As President Obama heads off for his first visit to Israel, we are getting the usual flood of poll results indicating that Americans want a pro-Israel foreign policy. Meanwhile, the world continues to marvel at American support for the frequently isolated Jewish state. Why, people ask, does the United States incur such risks and costs for the sake of this small country? Why does the United States direct so much foreign aid to it? Why does the United States take its part at the United Nations at such diplomatic cost?
The answer most people around the world give is a very simple one: America takes the positions it takes on Israel because of the power of “the Jews.” By their campaign contributions, by their (alleged) control of the media, by their (alleged) single-minded focus on Israeli interests, America’s supposedly well-organized, well-funded, and very determined Jews succeed in controlling American opinion and American policy. The Jewish tail wags the American dog.
In much of the world this kind of “analysis” sounds like the most banal conventional wisdom. It is so widely accepted, even by many people who think of themselves as seasoned and sophisticated observers of the international scene, that it is hardly worth discussing. And it is here that the divide in thinking about Israel, and about Jews for that matter, appears. To most Americans, the “Jewish string puller” theory of American foreign policy sounds like something Goebbels might have said to Hitler while they were enjoying a cup of tea together on the patio at Berchtesgaden: paranoid, anti-Semitic, and proof of a poverty of political insight and a weak grip on facts. The American dog does not feel wagged by its tail, and when Americans hear foreigners saying that, in essence, this country is run by a Jewish cabal, they immediately discount everything else that person has to say.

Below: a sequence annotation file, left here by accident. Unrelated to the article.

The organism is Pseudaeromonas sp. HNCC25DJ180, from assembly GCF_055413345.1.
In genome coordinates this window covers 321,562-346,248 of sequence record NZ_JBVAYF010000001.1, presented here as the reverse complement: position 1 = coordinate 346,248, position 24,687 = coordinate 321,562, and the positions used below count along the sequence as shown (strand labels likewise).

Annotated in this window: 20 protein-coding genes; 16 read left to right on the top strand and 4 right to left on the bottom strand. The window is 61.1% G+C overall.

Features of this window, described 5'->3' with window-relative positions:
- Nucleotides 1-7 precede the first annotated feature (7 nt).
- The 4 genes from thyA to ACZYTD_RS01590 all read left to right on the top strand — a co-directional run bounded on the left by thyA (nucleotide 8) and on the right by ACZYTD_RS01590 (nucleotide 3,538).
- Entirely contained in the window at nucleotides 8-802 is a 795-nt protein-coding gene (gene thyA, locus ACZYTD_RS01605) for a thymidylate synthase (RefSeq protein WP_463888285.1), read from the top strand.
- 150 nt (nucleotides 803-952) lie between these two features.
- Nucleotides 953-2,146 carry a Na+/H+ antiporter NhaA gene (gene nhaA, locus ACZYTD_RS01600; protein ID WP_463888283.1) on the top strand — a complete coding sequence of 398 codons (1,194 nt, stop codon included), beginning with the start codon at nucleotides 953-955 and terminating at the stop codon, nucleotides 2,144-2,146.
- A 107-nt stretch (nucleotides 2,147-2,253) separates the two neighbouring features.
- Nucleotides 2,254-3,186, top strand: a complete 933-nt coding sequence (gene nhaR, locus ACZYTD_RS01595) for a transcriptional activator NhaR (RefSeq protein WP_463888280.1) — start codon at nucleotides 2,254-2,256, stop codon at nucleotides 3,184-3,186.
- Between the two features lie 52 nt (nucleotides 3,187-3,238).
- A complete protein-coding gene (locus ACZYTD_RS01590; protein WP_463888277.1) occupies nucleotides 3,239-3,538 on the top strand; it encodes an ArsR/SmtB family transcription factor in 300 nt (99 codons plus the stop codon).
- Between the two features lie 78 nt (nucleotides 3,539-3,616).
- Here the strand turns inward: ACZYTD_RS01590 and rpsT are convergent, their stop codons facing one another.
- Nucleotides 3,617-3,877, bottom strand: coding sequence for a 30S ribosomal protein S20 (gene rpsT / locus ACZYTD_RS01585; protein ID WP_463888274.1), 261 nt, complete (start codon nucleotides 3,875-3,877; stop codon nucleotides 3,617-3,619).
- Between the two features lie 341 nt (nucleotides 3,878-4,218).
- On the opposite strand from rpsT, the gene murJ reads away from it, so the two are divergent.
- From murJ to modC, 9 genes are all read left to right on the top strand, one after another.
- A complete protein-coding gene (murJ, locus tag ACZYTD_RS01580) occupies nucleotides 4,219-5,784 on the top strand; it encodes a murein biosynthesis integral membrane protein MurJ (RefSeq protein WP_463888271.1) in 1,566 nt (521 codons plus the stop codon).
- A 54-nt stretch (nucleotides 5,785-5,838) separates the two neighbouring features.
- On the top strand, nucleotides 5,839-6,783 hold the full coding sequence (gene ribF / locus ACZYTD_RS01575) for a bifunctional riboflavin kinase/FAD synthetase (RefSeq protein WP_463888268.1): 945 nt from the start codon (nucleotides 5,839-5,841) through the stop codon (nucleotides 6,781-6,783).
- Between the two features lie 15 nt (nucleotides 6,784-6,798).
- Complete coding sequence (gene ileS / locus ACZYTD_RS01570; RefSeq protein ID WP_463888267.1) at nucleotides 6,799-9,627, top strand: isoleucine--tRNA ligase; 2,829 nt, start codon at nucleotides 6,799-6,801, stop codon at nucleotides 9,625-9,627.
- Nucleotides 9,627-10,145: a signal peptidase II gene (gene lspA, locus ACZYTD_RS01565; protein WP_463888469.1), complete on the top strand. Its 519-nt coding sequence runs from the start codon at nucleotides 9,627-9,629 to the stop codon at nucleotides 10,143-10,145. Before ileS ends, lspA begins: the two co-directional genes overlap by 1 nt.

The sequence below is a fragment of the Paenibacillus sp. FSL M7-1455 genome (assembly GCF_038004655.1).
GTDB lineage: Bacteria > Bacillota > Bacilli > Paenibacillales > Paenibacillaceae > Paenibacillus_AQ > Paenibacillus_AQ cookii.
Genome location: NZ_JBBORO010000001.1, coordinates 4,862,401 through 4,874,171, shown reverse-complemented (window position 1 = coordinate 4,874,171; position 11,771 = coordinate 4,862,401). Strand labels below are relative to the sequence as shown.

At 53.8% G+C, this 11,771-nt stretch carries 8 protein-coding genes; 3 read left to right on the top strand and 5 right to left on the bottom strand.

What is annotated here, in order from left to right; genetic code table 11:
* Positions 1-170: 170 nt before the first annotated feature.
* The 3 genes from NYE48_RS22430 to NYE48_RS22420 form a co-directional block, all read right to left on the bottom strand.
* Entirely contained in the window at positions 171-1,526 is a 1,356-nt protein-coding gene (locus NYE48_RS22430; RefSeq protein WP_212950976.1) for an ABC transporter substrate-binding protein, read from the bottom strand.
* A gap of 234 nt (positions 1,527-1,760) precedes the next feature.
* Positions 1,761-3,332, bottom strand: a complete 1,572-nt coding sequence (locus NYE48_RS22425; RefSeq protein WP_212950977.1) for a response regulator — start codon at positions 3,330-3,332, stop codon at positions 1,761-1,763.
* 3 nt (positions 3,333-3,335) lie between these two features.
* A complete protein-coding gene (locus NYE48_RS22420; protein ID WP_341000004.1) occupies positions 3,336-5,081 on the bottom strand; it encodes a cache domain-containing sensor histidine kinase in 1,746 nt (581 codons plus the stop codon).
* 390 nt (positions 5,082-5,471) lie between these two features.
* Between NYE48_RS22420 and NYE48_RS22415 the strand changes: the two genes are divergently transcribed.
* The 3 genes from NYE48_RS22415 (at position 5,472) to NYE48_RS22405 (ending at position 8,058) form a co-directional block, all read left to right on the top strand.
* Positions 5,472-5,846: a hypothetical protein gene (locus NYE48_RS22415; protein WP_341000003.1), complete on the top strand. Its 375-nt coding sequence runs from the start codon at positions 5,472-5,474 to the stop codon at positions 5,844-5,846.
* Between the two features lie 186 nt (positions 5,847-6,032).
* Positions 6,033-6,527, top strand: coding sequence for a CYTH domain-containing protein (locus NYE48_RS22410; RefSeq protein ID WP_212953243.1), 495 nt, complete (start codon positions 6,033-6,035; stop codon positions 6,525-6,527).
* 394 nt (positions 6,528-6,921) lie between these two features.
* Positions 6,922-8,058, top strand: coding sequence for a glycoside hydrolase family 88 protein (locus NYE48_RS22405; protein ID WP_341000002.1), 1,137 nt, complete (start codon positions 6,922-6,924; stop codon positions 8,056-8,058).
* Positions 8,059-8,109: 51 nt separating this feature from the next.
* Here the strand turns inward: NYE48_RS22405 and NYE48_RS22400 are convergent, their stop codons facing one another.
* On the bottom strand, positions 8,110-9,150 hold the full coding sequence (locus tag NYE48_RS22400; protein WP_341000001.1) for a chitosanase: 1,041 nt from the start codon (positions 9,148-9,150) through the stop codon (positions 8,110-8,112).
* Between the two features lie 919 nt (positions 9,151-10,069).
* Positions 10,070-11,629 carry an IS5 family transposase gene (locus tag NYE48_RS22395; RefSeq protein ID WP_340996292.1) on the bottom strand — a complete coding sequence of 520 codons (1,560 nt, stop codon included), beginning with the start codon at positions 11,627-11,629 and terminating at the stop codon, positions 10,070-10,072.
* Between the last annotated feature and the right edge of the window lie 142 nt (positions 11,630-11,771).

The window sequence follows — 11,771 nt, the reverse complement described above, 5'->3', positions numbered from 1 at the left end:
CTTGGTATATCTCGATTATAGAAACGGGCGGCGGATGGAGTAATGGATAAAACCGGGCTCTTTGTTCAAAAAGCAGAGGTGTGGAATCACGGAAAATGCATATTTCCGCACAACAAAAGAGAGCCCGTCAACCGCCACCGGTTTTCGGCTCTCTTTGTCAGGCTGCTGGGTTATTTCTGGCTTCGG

On this point, I agree with the American majority. “The Jews” do not run America, and they do not run American foreign policy in the Middle East. Recent Pew polls found that Americans sympathize more with the Israeli cause than with the Palestinian one by a margin of 49 percent to 12 percent, and they have consistently favored a “pro-Israel” foreign policy. When the House and the Senate overwhelming endorse pro-Israel resolutions, and when they tell presidents that they can’t cut Israel’s aid, those politicians are responding to the will of their constituents.